Legal & Regulatory
By Pritesh Samuel
The government on December 14 cleared the Major Port Authorities Bill, 2016, which replaces the Major Port Trusts Act, 1963. The new bill is expected to give more autonomy and flexibility to ports in the country. The bill will help in faster and transparent decision making as it reorients the government model in central ports to the landlord port model which is in line with global practices.
Landlord Port Model
In the landlord port model, the port authority acts as a regulatory body and the landlord, with private companies carrying out port operations, mainly in cargo handling activities. The port authority maintains ownership of the port, while the infrastructure is leased to private companies that maintain their own buildings and install their own equipment to handle cargo. The port authority in turn gets a portion of the revenue from the private enterprises. As per the new bill, port authorities will be able to lease land for port activities for up to 40 years and for non-port activities up to 20 years. For longer leases, government approval will be needed.
New Income Tax Reporting Rules to Curb Unaccounted Cash
The Central Board of Direct Taxes (CBDT) recently amended certain income tax rules to track the money deposited into bank and post office accounts post the government’s move to demonetize high-value currency. The CBDT has modified Rule 114E of the Income-tax Rules, 1962, under which specified persons under section 285BA of the Income-tax Act, 1961, have to report high-value financial transactions. These specified persons include banks, mutual funds, institutions issuing bonds, and registrars or sub-registrars. They are required to file the Annual Information Report (AIR), containing the details of their high-value transactions, by May 31 of the following year.
By Melissa Cyrill
India’s Ministry of Corporate Affairs (MCA) recently introduced the SPICe Form INC-32, which stands for Simplified Proforma for Incorporating Company Electronically. The new form follows from the 2015 merger of securing allotment of the Director Identification Number (DIN), name approval, and incorporation application within a single process through Form INC-29 (under the amended Companies Act, 2013). In October this year, the MCA took a step further and established the ‘Companies (Incorporation) Fourth Amendment Rules, 2016’ to facilitate this integration via the electronic format through the SPICe Form INC-32, the e-Memorandum of Association (eMOA) in Form INC-33, and the e-Articles of Association (eAOA) in Form INC-34, besides few other changes.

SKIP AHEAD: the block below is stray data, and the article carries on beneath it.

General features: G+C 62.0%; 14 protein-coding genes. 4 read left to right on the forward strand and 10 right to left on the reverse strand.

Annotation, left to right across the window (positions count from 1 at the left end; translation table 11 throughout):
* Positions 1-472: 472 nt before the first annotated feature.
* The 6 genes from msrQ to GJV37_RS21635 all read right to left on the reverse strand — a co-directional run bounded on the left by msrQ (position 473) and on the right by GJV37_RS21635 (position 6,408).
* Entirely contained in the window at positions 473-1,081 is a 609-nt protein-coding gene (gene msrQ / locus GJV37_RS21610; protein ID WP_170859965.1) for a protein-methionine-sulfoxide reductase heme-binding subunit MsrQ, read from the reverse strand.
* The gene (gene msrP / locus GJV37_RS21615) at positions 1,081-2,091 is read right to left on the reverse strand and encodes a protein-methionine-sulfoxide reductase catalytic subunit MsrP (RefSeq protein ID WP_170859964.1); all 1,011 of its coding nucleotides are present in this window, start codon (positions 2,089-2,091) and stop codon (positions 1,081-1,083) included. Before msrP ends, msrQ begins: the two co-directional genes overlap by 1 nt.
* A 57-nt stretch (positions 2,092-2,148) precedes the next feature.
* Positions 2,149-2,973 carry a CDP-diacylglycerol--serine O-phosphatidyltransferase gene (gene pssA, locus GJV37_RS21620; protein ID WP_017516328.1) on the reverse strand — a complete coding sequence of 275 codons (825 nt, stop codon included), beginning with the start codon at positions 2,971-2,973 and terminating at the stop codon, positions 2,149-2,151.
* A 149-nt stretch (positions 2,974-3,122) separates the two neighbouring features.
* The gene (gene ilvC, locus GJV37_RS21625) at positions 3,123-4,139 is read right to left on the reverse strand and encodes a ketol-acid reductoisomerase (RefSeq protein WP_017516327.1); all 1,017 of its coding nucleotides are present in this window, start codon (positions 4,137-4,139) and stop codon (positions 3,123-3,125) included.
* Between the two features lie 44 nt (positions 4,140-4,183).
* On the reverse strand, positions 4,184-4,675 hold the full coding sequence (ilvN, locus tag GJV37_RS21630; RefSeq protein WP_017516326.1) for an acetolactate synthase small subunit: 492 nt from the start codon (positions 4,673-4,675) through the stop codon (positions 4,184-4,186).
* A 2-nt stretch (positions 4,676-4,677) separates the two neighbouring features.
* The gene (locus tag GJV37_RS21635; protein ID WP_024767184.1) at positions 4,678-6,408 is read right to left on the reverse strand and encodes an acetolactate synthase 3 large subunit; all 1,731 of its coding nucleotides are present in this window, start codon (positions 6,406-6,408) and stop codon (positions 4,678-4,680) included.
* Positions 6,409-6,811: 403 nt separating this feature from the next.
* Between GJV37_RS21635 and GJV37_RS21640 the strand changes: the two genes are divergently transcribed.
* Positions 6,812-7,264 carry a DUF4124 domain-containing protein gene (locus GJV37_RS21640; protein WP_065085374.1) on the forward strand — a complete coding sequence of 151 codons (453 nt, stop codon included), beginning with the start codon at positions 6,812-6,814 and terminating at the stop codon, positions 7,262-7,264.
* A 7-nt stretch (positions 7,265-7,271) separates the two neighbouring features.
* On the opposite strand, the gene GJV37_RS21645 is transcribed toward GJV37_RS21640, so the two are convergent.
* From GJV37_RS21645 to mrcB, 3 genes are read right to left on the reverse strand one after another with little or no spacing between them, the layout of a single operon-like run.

With the latest amendments, the government will be able to provide and regulate fast and efficient incorporation services within stipulated time frames, in line with international best practices.
Latest Government Updates on Implementation of High-Value Rupee Demonetization
Banks in India are reeling from the real-time spate of announcements made by the government to manage the incredible scale of logistics involved in the sudden demonetization of the 500 and 1000 Rupee notes. In the latest notifications announced, the government directed banks to use indelible ink to mark customers exchanging the defunct currency, introduced new caps on amounts that can be exchanged – first increasing it to US$ 65.99 (Rs 4500) from US$ 58.66 (Rs 4000), and subsequently, reducing it to US$ 29.33 (Rs 2000) before putting a temporary moratorium on the exchange, before reverting to the US$ 29.33 (Rs 2000) limit. However, in terms of expanding points-of-sale (PoS), petrol pumps will now offer cash withdrawal services (via card swipe machines) for maximum limit of Rs 2000 (US$ 29.33). Initially, this will be available at 2,500 petrol pumps (gas stations) across the country that have card swipe machines from State Bank of India, which will then be extended to 20,000 outlets that have card swipe machines from HDFC Bank, Citibank and ICICI Bank. Currently, about a third of India’s 202,000 ATMs have been upgraded to dispense the new Rs 2000 and Rs 500 notes.